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What reasons for not acting in revenge are suggested by Hamlet himself?

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mkt | Student, Undergraduate | eNotes Newbie

Posted April 27, 2007 at 3:10 AM via web

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What reasons for not acting in revenge are suggested by Hamlet himself?

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jamie-wheeler | College Teacher | eNotes Employee

Posted April 27, 2007 at 6:28 AM (Answer #1)

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Revenge is short-lived, justice is forever.

This realization does not happen until Hamlet has blown off steam and examined both his own conscience and the ramifications of swift revenge. Finally, it hits him: "Why, what an ass am I! This is most brave,/That I, the son of a dear father murdered,/Prompted my revenge by heaven and hell,/Must like a whore, unpack my heart with words...".

Through these lines of "self-talk" Hamlet realizes that merely revenge will be served if he acts in haste. Much better than revenge is justice. By the conclusion of the soliloquy, Hamlet has formed his plan of entrapment. "The plays the thing" he decides, that will ferret out the reluctant conscience of the evil Claudius. And justice is sweeter than any rash revenge could ever be.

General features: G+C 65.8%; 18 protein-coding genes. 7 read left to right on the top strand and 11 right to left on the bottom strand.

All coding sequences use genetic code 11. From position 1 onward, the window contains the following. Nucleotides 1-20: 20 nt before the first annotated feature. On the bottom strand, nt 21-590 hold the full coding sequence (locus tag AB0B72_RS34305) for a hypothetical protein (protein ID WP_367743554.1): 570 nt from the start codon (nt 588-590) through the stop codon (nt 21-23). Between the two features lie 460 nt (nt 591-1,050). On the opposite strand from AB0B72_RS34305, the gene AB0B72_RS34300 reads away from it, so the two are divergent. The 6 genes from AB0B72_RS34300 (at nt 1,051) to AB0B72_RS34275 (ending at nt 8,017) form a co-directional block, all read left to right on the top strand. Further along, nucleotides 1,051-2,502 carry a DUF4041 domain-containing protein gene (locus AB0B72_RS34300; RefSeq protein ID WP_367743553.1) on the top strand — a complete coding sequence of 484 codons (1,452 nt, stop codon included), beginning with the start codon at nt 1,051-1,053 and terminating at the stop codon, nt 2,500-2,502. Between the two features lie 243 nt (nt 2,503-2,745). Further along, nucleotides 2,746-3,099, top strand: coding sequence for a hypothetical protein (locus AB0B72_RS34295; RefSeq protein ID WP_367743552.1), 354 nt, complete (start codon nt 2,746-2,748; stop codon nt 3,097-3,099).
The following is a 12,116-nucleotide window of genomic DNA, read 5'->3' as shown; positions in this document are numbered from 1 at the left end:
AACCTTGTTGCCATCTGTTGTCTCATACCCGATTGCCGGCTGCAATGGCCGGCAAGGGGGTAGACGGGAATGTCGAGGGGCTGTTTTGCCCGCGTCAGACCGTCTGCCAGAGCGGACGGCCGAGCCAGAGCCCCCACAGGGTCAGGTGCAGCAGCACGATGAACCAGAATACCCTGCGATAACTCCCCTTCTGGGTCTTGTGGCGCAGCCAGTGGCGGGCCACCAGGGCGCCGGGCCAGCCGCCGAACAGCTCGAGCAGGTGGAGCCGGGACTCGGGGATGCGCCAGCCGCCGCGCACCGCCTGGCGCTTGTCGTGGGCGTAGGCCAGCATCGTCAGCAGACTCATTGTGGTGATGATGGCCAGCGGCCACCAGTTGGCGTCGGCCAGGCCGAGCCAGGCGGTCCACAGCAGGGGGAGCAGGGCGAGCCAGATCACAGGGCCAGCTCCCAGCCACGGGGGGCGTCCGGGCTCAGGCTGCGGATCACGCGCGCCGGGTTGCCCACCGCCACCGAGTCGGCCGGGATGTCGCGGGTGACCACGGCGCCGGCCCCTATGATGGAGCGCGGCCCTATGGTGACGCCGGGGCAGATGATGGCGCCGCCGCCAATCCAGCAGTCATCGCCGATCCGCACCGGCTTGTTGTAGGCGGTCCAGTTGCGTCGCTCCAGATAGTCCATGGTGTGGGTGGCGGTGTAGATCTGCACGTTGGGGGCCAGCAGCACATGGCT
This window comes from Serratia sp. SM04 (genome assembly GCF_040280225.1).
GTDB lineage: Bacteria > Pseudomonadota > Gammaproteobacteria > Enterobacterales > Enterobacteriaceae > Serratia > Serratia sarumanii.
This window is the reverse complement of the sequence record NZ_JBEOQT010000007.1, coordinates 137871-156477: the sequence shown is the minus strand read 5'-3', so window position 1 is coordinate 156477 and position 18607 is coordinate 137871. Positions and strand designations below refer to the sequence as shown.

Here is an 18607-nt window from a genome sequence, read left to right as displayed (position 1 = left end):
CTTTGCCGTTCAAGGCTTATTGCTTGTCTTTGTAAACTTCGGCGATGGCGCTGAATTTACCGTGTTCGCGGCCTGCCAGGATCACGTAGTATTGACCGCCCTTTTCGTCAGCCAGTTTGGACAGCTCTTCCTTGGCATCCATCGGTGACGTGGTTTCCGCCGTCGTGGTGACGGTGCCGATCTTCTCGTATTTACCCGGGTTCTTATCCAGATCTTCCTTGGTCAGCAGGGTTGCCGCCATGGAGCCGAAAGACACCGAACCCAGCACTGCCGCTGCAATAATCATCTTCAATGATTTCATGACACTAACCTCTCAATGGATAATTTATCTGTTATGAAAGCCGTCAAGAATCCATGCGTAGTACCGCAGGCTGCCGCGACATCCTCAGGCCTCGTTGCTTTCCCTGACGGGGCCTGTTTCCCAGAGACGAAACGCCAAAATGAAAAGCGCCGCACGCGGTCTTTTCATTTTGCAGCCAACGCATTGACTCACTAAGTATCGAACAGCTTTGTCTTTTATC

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arjun | College Teacher | Valedictorian

Posted April 28, 2007 at 5:00 AM (Answer #2)

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Actually it is a revenge tragedy.Hamlet wants to take revenge of his father who is killed by his uncle Claudius with deception.He is too informed by the Ghost and he wishes to kill him but he lates and circumstance turns against him.He first of all avoids taking the hasty steps,for that he stages play and appreciates the role of the actor.On it he condemns himself and prefers the actor.Then he realizes that the actor is slave to the writer,but he is not.He wants to take revenge but avoids killing him in prayer,because he will enter in heavendirectly. And on the other place,he avoids killing him because his mother is with him.Whenever,he misses chance ,he condemns himself and enquires of flial love.

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